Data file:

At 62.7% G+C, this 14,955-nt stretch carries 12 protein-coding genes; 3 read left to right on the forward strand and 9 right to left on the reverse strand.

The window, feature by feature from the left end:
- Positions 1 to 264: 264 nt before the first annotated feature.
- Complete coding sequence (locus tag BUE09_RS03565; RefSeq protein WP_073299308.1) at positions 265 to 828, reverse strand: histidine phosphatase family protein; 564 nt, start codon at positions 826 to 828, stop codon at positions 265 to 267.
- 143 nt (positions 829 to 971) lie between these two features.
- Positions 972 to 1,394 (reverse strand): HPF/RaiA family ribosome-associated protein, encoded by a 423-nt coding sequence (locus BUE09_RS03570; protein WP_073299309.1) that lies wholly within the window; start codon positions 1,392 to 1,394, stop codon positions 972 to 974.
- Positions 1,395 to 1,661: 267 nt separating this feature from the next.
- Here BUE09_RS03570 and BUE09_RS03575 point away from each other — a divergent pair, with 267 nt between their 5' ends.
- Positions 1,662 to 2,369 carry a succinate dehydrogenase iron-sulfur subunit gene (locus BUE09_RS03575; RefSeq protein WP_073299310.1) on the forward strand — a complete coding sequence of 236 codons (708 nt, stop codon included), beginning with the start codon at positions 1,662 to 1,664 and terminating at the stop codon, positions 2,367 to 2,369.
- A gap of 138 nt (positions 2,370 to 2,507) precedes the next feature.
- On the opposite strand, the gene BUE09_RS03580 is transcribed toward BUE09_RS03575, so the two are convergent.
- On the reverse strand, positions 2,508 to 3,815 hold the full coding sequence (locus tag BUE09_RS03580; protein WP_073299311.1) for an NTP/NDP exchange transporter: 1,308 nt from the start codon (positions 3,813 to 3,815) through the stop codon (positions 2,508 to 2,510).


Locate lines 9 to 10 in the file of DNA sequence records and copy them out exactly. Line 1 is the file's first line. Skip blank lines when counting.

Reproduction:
- Positions 1,662 to 2,369 carry a succinate dehydrogenase iron-sulfur subunit gene (locus BUE09_RS03575; RefSeq protein WP_073299310.1) on the forward strand — a complete coding sequence of 236 codons (708 nt, stop codon included), beginning with the start codon at positions 1,662 to 1,664 and terminating at the stop codon, positions 2,367 to 2,369.
- A gap of 138 nt (positions 2,370 to 2,507) precedes the next feature.